When Tamsin Greig takes the role of Malvolia in our upcoming production of Twelfth Night, she joins a proud tradition of gender swapping in Shakespeare productions. In a way, this stretches right back to the original productions, when all parts were played by men (except, of course, Viola de Lesseps, also known as Gwyneth Paltrow in Shakespeare in Love).
In the last 400 years, there have been many examples of women playing Shakespeare characters originally written as men. Here are five of our favourites.
‘Frailty, thy name is woman’, says the Prince of Denmark about his mother’s marriage to his uncle Claudius, lines that have been spoken by a whole host of female actors. The earliest known stage example is Charlotte Charke, who lived from 1713 to 1760, and also tried her hand as a pastry chef, sausage maker, landlord and writer. Sarah Bernhardt, who also played the role on stage, was the first woman to play Hamlet on screen, in a two-minute film from 1900, showing the duel to the death against Laertes. Recently, Maxine Peake’s turn in the Royal Exchange’s 2014 production brought her critical acclaim.
How to make Romeo and Juliet’s love even more star-crossed? Make them sisters.
That’s exactly what happened in a 19th-century production, when Charlotte and Susan Cushman took on the two title roles. Charlotte, who played Romeo, had a history of playing male Shakespeare roles, including Iago and Hamlet. For the latter, publicity described her as ‘a lady universally acknowledged as the greatest living tragic actress’.
Ariel, the island spirit from The Tempest, is one of Shakespeare’s most ambiguous characters when it comes to gender, and has been played numerous times by both men and women. Technically, we know that Ariel is male – Shakespeare uses male pronouns twice, once in stage directions and once in a speech by Prospero – but the role was played by women for all of the 18th and 19th centuries. In 1930, Leslie French became the first man in centuries to play Ariel in a notable production; since then, the role has been played by actors of all genders.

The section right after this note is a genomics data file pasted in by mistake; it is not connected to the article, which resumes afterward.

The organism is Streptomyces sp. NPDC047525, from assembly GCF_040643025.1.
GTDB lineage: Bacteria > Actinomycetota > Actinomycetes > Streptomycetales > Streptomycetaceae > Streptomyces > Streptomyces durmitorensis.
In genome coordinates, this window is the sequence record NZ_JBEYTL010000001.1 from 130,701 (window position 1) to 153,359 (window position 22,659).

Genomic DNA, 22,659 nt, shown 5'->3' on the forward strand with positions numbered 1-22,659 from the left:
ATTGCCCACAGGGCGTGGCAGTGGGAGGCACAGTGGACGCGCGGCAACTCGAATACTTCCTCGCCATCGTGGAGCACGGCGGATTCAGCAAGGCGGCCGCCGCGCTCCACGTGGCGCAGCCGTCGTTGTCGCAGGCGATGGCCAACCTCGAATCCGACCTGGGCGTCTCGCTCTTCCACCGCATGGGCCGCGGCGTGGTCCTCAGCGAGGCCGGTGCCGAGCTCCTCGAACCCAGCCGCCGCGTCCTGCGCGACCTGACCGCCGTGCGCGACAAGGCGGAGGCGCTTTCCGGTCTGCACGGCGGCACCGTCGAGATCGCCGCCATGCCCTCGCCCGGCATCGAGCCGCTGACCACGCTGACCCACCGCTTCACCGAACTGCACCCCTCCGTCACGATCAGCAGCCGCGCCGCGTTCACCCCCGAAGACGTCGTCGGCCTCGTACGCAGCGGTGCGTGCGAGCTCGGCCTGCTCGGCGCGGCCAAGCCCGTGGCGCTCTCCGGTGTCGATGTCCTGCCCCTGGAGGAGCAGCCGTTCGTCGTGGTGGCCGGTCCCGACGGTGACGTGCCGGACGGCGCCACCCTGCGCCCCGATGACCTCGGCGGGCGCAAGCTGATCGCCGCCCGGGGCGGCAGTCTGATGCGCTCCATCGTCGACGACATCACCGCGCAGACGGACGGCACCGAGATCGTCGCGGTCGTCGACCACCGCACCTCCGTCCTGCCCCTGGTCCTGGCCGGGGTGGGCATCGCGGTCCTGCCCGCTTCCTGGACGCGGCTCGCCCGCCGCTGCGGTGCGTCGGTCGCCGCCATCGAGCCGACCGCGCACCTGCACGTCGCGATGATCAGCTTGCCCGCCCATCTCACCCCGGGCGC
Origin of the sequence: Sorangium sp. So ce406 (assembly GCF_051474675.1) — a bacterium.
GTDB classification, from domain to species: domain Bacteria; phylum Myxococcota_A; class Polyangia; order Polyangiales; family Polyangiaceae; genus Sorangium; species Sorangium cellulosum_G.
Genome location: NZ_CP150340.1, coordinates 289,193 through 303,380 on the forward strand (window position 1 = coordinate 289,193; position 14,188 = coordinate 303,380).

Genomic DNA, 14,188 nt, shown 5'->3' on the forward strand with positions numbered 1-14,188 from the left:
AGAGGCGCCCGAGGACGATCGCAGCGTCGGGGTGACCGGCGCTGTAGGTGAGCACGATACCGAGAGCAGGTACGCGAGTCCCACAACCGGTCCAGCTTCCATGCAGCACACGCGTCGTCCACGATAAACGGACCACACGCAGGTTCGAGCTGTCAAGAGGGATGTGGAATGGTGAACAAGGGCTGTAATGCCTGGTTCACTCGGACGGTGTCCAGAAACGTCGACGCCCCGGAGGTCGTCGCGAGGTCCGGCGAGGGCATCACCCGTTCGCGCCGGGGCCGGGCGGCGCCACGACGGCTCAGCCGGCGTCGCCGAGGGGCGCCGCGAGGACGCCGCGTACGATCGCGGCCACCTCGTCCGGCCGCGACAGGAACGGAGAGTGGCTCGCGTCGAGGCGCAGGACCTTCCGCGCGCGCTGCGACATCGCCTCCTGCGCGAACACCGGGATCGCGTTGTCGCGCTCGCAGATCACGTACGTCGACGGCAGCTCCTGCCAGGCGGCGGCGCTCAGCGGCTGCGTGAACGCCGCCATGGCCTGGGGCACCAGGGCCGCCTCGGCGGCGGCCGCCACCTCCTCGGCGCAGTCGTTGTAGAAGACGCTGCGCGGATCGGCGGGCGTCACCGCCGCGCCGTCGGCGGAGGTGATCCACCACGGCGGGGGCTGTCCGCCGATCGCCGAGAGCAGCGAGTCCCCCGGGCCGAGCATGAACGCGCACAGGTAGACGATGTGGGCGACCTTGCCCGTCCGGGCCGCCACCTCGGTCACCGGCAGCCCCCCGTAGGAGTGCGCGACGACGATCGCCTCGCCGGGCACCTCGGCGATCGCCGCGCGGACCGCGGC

The nature of this list reflects the fact that, in theatre, gender swapping is most common in Shakespeare. The other tradition is pantomime, into which Peter Pan productions often fit. However, the role of Peter has been played by a woman in dramatic productions, too – firstly by Nina Boucicault in 1904. In our current production of Peter Pan, a male actor [Paul Hilton] takes the role, but the traditionally male part of Captain Hook is played by Anna Francolini.
It would be hard to write a list of the best gender swaps without mentioning Glenda Jackson as King Lear. The double Academy Award-winning actor returned to the stage after a 25-year absence to rave reviews, described as ‘tremendous’ by both the Guardian’s Michael Billington and the Daily Telegraph’s Dominic Cavendish.
Twelfth Night opens in the Olivier Theatre from 15 February. For more information and tickets, visit the Twelfth Night page.